This day trip stirs your imagination with millions of years of natural history, and stories of knights and dragons. Join numerous visitors that have marvelled at the beauty of Postojna cave, an indisputable tourist highlight of Slovenia, on a 5 kilometre visit that includes an exciting underground train ride. Postojna cave is also a home to a peculiar animal of many names, a cave salamander. In Slovene, we call it 'the human fish', otherwise known as an olm or a proteus. Some like to call it a baby dragon.
We also take you to the nearby Predjama, which boasts a castle built into a rock cliff, and share the legends that surround it.
Piran is a tourist highlight of the Slovenian coast, strongly influenced by the old Venetian Republic. Walk through its narrow medieval streets wedged between beautiful houses, churches and squares and enjoy the breeze that blows from the sea.
The main square is named after Giuseppe Tartini, a famous violinist and a composer who was born in Piran. On the hill above the square you can see the signature Church of Saint George, who is also the patron saint of the town. The small town is still partially surrounded by a typically Venetian wall which used to serve as protection of this marine and salt trade hub in the Bay of Piran.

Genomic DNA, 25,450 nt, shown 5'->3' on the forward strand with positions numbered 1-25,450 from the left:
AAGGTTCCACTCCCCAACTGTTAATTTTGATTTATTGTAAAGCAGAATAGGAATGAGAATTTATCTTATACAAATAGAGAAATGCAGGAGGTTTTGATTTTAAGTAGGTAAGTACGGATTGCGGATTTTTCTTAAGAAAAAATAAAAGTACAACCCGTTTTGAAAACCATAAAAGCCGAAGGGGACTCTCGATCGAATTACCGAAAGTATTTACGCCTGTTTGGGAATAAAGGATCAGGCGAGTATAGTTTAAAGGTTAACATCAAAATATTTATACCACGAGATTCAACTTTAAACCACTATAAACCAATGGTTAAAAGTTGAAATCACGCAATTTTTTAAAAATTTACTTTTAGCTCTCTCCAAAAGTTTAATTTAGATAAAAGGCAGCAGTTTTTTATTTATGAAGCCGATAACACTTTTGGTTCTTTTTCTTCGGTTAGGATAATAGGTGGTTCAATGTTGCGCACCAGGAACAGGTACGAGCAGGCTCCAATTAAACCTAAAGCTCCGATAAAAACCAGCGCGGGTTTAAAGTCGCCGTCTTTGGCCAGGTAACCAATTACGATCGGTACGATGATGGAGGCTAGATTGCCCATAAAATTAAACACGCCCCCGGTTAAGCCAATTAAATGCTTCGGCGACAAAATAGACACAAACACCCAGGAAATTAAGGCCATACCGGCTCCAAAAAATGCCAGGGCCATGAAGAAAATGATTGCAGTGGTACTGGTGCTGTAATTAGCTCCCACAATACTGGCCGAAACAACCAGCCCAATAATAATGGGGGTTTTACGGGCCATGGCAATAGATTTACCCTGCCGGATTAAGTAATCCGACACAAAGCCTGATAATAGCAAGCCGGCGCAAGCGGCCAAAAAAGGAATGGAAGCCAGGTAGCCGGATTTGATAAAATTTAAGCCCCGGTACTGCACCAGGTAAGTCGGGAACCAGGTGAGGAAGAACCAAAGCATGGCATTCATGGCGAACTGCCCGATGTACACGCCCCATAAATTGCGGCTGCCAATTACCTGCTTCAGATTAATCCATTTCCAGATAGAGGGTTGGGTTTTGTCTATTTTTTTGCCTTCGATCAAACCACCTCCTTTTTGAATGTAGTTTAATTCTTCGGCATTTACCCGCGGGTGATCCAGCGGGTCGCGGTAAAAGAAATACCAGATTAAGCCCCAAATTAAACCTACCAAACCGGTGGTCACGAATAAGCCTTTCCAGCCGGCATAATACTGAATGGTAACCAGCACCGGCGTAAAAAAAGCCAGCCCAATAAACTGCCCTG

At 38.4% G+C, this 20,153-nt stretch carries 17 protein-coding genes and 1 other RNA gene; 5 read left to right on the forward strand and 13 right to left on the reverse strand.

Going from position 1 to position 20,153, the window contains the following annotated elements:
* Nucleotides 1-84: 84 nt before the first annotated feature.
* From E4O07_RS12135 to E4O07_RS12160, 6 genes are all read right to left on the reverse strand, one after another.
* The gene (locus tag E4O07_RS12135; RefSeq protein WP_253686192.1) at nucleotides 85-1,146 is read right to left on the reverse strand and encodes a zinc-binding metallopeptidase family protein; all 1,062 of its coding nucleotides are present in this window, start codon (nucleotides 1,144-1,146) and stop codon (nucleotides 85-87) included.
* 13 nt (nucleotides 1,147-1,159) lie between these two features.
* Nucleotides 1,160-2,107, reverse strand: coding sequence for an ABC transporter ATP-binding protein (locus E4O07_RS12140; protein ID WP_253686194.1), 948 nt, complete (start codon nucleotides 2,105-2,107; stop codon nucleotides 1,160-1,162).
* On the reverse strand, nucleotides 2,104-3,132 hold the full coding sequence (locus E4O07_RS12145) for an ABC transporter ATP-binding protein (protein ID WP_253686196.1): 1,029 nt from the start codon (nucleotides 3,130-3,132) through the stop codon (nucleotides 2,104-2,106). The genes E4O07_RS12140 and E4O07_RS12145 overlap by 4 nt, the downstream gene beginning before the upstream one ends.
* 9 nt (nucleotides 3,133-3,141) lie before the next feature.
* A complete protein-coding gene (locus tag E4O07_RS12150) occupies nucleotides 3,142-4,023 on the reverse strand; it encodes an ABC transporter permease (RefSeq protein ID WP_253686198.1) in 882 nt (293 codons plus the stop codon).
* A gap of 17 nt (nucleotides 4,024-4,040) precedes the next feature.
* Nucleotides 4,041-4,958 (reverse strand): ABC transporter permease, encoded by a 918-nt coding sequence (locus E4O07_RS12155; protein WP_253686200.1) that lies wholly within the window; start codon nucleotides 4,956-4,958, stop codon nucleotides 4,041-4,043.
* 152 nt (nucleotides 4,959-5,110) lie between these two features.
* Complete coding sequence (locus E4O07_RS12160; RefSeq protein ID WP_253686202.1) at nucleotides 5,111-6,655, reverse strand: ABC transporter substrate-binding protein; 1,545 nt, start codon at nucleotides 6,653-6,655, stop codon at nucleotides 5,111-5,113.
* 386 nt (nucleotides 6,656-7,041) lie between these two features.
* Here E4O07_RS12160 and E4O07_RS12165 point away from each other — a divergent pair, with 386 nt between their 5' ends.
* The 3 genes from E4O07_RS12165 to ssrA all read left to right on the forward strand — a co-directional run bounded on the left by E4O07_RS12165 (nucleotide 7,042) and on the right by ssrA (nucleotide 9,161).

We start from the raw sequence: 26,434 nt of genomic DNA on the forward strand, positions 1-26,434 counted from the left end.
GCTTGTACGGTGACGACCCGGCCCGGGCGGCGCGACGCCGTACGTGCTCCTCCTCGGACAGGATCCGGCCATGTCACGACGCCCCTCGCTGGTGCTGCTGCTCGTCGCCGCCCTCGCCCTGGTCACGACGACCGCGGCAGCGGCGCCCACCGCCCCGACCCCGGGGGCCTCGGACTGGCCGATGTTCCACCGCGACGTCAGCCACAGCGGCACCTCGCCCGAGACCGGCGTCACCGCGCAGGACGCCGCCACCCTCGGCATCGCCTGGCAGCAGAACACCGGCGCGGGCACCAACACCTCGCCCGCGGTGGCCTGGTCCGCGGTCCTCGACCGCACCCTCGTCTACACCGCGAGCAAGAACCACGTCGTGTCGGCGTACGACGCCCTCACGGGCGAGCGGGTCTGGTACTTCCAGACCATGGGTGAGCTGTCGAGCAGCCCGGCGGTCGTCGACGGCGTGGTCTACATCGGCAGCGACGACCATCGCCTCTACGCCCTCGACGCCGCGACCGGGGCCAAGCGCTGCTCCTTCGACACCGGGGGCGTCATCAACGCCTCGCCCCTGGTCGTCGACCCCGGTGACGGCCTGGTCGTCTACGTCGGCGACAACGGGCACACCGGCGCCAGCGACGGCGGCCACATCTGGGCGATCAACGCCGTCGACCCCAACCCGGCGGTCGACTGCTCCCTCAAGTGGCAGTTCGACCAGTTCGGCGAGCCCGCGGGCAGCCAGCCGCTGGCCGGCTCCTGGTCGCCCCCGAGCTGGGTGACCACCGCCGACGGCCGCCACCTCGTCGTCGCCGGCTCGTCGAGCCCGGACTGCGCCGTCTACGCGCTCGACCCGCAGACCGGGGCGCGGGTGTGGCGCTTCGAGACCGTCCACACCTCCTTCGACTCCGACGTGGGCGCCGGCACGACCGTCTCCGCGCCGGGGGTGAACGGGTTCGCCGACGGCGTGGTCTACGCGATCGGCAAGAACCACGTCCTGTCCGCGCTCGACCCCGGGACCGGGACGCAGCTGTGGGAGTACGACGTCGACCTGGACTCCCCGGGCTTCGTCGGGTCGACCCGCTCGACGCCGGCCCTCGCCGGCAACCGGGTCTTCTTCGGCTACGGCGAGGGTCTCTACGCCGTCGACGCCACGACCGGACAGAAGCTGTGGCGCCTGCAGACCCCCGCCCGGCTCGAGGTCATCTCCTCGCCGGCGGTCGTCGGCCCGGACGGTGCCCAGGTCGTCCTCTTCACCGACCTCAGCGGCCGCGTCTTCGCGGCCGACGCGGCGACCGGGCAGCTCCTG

Maribor is a cosmopolitan city on the banks of the river Drava, full of tourist attractions. Although you can easily visit it as a day trip from Ljubljana, Maribor has become a popular city break or a weekend break destination. A visit to Maribor must be part of every tour to Slovenia.
Maribor is embraced by wine-growing hills on all sides. Its Historic town centre is marked by the Austrian influence, and we will admire the lively and colourful squares - Grajski trg (Castle square), Slomškov trg (Slomšek square) and Glavni trg (Main square), and in Lent, the old river port. It is possible to cover all these attractions on a walking tour of Maribor.
The pinnacle of Maribor culture has been the title of the European Capital of Culture in 2012.